Even doctors cannot predict firmly about period of death and whether there is a possibility of remission or recovery with other advanced treatments. So, implementing euthanasia would mean many unlawful deaths that could have well survived later. Legalizing euthanasia would be like empowering law abusers and increasing distrust of patients towards doctors.
Mercy killing would cause decline in medical care and cause victimization of the most vulnerable society. Would mercy killing transform itself from the “right to die” to “right to kill”?
Apart from the above reasons, there are some aspects where there is a greater possibility of euthanasia being mishandled.
... individual, and the family, through financial and emotional anguish? One problem many of the opponents of euthanasia have with such mercy killing is that ... is "the same as killing the patient, (http://www.ieatf.org). In addition, keeping a deathly ill relative or friend on life support can make the ...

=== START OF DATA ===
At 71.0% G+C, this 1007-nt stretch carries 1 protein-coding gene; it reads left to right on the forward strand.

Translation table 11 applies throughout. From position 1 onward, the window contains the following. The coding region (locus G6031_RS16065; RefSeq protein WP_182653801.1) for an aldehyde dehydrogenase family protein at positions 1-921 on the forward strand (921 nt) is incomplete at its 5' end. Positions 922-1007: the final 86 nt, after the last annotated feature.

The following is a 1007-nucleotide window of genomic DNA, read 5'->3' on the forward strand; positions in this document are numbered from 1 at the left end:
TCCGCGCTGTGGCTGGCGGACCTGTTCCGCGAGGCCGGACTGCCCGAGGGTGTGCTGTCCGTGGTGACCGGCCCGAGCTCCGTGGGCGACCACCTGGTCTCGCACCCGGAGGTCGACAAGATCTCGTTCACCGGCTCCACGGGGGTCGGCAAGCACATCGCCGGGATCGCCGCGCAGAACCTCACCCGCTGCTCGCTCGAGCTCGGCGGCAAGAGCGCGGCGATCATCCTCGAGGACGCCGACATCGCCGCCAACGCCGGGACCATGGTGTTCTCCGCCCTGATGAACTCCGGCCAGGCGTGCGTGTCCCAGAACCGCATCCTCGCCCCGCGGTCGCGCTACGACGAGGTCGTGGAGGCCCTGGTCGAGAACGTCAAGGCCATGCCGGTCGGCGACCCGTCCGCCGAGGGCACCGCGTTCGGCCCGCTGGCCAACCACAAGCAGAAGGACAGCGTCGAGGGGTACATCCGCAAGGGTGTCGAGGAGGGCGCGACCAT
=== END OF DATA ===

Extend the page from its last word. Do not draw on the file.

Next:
How would one assess whether a disorder of mental nature qualifies mercy killing? What if the pain threshold is below optimum and the patient perceives the circumstances to be not worthy of living? How would one know whether the wish to die is the result of unbalanced thought process or a logical decision in mentally ill patients? What if the individual chooses assisted suicide as an option and the family wouldn’t agree?